Enzo is the narrator of the story which begins with him taking stock of his life, recalling all that he and his family have been through. 
It’s a heart-wrenching, funny and uplifting look at the tragedies, wonders and absurdities of human life as seen by a dog. At times I was crying, and at other times I wanted to reach into the book and punch Denny's horrible in-laws.
I’m not the least bit interested in motor racing but I was interested in the motor racing facts throughout the book.

I thoroughly enjoyed it and would recommend it.

∼ Happy Reading ∼ 

Polly x

10 September 2022

A Very Sad Loss

Her Majesty Queen Elizabeth II

Her Majesty's reign of 70 years and 214 days was the longest of any British monarch. During that time the world changed dramatically but she remained a constant presence of stability, resilience and continuity in the lives of the people of the UK and Commonwealth.
Throughout those years her sense of duty and tireless work ethic never faltered. She carried out her duties with grace, elegance, humour and kindness.

An unprecedented and remarkable achievement.

Many have never known a world without her. For many of my generation she was like a mother.
The world will long remember her devotion and leadership.

1 September 2022

September is the ninth month of the year in the Julian and Gregorian calendars. It is the first month of autumn in the northern half of the world and the first month of spring in the southern half. September comes from the Latin word septem, meaning “seven,” because at the time it was the seventh month of the early Roman calendar.

🍇On the 1st September 1985, almost 75 years after the Titanic sank in the North Atlantic, a joint American-French expedition led by Dr. Robert Ballard found the wreckage. The ship was lying upright in two pieces on the ocean floor at a depth of 12,500 feet - about 350 miles southeast from Newfoundland, Canada.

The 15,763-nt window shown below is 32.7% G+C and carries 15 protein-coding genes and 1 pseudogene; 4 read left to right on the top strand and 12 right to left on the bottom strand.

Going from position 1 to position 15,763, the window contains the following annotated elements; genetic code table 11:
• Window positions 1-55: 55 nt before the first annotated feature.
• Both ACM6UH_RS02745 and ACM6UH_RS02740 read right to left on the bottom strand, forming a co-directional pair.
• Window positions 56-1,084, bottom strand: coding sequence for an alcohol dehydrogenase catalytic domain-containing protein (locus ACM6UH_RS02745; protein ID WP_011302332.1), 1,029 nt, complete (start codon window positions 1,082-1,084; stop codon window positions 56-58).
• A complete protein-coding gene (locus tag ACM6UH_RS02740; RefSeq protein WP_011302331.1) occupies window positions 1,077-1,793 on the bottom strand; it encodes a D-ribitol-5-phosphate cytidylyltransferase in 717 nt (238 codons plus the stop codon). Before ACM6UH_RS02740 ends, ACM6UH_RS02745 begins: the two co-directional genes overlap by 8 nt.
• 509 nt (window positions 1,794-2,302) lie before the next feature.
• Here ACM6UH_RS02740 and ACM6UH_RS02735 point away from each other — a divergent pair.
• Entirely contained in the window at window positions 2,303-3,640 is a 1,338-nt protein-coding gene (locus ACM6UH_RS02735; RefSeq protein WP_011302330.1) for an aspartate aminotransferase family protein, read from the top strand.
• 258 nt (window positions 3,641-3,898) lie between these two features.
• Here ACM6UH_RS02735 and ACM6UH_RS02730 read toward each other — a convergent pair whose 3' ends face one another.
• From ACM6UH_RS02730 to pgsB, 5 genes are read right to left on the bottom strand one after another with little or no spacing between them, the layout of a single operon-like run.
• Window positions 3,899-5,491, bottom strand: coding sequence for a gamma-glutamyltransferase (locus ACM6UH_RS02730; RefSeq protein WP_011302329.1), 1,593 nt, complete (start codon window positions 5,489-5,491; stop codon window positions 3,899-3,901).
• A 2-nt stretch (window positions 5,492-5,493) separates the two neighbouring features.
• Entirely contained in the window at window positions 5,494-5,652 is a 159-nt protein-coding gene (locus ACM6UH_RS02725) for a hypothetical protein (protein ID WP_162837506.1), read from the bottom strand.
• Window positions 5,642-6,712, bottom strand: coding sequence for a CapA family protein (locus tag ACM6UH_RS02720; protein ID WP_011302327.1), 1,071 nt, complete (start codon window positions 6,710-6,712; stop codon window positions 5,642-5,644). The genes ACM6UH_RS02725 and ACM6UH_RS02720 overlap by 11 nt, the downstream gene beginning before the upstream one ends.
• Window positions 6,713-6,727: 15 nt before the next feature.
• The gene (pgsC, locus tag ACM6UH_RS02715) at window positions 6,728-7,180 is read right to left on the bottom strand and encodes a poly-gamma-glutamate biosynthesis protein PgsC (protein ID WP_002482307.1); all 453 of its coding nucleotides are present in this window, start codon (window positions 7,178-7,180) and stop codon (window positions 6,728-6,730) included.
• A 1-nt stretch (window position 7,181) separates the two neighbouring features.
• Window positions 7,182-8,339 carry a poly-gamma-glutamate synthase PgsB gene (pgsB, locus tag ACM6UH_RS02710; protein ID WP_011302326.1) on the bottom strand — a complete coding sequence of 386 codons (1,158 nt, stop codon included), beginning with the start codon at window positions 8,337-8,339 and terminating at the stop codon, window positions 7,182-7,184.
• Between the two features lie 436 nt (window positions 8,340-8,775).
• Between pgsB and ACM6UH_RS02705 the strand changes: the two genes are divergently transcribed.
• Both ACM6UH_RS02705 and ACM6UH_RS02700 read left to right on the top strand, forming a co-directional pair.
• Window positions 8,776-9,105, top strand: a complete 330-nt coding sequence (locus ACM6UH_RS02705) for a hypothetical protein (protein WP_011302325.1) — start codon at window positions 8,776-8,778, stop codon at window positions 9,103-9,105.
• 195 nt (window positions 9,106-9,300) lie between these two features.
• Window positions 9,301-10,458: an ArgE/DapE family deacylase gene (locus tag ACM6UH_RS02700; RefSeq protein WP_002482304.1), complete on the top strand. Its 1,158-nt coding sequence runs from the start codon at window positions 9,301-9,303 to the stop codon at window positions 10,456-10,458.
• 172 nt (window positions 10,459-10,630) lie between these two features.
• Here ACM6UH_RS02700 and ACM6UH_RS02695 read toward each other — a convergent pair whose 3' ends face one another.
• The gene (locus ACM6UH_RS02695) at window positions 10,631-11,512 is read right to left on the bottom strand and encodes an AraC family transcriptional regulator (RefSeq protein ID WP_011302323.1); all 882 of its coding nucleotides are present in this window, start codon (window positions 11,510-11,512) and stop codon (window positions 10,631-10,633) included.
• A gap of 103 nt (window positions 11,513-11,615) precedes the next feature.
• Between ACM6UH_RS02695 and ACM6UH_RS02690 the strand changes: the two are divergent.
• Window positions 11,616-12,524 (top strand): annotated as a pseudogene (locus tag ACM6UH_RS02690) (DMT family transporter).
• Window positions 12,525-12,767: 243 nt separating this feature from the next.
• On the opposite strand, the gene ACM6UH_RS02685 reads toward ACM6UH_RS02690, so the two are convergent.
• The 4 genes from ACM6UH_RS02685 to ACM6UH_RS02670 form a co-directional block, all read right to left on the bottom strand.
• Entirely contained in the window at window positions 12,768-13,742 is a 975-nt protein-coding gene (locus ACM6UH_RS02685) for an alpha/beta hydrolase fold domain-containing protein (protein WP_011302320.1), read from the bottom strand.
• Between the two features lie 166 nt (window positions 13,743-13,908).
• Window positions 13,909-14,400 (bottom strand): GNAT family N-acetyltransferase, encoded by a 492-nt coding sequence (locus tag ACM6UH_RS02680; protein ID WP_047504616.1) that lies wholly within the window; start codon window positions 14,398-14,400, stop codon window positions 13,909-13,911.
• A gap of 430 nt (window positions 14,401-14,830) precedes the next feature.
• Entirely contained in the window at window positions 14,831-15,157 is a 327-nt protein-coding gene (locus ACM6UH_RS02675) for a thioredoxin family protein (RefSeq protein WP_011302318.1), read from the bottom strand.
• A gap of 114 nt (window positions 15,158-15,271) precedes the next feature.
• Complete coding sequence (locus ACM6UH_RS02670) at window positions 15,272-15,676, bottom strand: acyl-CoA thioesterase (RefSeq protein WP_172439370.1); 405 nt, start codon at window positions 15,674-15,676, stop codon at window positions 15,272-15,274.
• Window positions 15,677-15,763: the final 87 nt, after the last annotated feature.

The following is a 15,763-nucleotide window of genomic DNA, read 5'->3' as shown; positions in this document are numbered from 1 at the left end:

🍇The ancient Horn Dance is an annual event held traditionally on the first Monday after the first Sunday after 4th September in Abbots Bromley in Staffordshire, England. This famous tradition is performed by twelve dancers, six carrying reindeer antlers, accompanied by the hobby horse, a jester, maid Marian, a boy carrying a bow and arrow, a musician playing an accordion and a boy playing the triangle keeping the beat of the music for the dancers. The dancers follow a 10 mile course and perform the ritual in 12 different locations in and around the village.

🍇On the 7th September 1838, Grace Darling, daughter of the keeper of Longstone lighthouse on the Farne Islands off the coast of Northumberland, risked her life to rescue shipwrecked mariners. With her father, she rowed a tiny boat for over a mile through treacherous seas at the height of the storm to rescue nine people marooned on a rock. They were the only survivors of the steamship Forfarshire, which had run aground and broken up. The courage that Grace and her family showed on that day is now legendary.